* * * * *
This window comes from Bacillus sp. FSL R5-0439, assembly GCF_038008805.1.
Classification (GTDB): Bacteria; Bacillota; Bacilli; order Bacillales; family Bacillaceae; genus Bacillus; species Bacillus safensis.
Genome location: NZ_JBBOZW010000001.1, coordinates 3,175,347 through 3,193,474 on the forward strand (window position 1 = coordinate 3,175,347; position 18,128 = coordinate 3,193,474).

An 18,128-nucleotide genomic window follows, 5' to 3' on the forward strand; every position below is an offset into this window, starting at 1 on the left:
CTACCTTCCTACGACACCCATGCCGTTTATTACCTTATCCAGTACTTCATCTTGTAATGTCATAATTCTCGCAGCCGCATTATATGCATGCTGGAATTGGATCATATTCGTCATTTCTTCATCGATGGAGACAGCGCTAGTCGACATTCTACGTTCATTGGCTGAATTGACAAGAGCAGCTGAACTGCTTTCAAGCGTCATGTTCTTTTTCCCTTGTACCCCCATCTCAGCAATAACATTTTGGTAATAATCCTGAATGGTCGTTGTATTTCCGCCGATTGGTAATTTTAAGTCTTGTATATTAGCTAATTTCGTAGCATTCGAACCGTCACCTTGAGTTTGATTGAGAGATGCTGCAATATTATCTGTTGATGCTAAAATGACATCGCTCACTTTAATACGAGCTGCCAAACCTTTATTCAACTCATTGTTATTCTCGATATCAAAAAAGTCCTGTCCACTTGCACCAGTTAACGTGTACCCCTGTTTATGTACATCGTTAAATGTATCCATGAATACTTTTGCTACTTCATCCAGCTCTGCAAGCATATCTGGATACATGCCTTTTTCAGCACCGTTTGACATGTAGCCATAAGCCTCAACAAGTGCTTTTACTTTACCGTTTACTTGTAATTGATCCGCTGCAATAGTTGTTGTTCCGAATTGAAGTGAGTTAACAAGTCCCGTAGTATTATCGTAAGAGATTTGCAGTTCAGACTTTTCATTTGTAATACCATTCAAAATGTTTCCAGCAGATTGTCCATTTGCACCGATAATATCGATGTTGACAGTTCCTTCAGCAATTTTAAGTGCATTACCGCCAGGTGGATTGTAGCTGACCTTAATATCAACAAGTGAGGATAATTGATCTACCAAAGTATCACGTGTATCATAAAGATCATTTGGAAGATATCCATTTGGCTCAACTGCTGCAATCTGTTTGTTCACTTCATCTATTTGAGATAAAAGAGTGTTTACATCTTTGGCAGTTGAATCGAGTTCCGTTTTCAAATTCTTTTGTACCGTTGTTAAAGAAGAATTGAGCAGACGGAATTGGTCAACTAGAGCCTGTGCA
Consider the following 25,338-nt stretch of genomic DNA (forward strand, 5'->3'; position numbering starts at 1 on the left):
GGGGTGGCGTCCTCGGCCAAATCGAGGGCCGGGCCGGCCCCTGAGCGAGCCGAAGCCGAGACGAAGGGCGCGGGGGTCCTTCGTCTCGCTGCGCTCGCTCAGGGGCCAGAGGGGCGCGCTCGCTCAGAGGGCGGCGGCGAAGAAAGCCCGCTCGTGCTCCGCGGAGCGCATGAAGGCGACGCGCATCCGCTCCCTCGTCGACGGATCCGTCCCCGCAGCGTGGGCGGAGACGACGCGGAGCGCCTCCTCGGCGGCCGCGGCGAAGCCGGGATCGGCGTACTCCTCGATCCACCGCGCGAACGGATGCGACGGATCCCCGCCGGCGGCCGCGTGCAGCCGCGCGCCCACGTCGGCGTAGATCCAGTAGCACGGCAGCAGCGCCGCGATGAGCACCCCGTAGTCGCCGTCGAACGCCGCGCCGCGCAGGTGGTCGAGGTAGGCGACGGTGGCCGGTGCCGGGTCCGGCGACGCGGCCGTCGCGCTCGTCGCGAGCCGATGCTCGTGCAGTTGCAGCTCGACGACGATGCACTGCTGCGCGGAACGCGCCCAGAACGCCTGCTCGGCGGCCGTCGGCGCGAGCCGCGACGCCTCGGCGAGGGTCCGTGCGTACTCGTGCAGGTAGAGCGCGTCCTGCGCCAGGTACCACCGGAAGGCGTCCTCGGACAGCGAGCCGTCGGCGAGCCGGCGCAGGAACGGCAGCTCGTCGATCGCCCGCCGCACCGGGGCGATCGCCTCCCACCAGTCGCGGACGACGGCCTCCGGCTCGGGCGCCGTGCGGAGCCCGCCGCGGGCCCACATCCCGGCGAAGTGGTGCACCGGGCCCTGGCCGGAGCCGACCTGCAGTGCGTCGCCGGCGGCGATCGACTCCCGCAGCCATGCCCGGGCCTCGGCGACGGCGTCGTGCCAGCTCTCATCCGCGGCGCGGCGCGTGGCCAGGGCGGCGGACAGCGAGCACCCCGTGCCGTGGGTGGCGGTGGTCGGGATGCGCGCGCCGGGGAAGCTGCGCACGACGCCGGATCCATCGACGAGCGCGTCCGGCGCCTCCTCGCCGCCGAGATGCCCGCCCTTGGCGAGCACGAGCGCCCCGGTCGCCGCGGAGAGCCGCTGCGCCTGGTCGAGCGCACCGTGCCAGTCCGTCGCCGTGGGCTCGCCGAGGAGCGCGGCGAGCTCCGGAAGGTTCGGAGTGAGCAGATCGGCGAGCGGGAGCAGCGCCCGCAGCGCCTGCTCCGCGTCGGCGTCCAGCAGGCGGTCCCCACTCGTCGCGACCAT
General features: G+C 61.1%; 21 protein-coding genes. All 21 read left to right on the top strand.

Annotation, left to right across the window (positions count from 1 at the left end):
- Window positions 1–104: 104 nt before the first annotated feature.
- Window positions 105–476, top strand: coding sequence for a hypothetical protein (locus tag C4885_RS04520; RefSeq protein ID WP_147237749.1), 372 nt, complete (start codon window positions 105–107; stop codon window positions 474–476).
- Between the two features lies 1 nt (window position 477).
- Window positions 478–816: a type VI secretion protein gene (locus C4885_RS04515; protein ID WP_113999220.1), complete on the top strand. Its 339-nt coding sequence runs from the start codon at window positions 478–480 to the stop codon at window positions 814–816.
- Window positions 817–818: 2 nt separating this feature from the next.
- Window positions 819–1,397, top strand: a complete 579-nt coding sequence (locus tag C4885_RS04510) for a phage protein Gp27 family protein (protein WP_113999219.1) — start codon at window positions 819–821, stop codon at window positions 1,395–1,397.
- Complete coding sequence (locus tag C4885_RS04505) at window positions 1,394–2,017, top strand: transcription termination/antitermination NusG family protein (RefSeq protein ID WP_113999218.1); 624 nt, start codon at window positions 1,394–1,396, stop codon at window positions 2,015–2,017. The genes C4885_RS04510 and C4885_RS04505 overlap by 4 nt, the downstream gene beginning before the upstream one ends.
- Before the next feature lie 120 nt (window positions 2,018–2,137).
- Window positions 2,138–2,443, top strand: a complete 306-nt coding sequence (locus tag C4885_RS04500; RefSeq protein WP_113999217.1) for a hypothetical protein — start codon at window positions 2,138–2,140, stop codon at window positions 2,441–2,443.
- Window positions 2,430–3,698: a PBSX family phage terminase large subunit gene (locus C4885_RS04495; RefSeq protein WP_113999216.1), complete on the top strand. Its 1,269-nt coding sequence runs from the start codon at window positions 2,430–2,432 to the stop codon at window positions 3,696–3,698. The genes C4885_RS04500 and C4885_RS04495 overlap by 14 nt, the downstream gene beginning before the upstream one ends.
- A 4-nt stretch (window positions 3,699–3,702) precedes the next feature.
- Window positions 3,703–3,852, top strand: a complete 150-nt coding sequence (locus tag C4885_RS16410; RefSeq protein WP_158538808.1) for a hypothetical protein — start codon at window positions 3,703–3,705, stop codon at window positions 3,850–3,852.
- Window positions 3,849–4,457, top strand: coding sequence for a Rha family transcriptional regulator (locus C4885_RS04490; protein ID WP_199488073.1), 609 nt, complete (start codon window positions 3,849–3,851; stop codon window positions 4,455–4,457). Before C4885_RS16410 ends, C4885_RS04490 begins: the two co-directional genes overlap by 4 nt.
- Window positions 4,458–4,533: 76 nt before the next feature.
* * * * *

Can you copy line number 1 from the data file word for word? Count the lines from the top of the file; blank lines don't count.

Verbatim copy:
This window comes from Bacillus sp. FSL R5-0439, assembly GCF_038008805.1.